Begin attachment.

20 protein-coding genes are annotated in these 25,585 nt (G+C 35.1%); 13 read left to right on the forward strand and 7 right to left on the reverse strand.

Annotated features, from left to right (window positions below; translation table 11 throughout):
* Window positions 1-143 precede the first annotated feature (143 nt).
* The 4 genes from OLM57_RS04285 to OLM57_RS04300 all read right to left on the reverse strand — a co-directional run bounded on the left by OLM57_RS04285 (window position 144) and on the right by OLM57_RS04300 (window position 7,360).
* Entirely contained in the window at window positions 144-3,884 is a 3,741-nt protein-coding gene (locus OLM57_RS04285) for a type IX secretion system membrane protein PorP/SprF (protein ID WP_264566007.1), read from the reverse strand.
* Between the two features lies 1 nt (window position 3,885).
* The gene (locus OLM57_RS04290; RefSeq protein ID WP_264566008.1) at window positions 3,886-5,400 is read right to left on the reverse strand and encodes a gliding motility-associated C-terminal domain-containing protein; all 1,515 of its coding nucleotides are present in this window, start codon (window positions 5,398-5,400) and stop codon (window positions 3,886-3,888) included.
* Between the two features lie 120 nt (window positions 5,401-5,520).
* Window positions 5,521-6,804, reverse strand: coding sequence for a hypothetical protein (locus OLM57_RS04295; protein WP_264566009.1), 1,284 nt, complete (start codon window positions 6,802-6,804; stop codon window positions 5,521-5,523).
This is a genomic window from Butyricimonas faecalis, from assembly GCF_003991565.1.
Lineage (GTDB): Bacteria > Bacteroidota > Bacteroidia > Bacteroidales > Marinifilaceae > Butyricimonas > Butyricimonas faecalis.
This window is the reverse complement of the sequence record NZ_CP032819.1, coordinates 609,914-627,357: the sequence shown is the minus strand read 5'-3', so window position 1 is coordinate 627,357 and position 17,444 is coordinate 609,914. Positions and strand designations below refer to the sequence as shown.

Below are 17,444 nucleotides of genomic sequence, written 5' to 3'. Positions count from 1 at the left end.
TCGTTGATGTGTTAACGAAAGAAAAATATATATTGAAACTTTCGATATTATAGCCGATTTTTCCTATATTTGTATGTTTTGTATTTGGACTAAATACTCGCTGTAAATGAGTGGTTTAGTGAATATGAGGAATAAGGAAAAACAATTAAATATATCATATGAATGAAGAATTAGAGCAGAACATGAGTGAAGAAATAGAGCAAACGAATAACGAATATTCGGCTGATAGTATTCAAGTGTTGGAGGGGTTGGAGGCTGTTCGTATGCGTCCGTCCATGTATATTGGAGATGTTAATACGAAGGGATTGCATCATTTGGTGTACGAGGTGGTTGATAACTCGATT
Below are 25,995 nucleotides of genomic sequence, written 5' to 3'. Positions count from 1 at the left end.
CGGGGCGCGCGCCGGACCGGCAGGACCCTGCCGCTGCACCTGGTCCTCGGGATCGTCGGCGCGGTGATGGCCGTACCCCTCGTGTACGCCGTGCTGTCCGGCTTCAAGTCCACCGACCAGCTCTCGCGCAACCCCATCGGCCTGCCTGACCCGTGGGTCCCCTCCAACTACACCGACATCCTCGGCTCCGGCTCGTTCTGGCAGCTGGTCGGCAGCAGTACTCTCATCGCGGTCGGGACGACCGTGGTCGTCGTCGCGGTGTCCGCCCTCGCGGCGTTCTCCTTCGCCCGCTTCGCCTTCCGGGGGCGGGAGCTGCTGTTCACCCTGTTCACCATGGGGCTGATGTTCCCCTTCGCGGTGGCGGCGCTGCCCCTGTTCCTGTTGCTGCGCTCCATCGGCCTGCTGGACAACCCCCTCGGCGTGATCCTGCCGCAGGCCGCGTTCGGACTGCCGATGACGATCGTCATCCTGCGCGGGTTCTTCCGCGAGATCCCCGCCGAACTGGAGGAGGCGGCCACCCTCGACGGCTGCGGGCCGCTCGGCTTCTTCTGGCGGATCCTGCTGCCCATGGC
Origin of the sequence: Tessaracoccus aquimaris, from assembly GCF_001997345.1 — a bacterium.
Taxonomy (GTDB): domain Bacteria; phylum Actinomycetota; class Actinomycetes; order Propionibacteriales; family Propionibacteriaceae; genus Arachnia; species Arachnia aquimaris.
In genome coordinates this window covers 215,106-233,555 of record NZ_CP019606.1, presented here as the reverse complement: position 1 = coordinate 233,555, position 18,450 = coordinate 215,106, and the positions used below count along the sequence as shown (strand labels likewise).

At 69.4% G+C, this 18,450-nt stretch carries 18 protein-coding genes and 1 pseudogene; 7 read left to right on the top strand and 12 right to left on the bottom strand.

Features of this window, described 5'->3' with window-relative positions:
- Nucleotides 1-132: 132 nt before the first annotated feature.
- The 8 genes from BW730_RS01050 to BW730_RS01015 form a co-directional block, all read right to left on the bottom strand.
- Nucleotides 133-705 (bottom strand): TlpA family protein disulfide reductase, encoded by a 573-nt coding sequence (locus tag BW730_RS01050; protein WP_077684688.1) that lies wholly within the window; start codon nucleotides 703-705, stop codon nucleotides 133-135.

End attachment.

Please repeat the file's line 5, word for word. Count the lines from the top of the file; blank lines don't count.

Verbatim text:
* Entirely contained in the window at window positions 144-3,884 is a 3,741-nt protein-coding gene (locus OLM57_RS04285) for a type IX secretion system membrane protein PorP/SprF (protein ID WP_264566007.1), read from the reverse strand.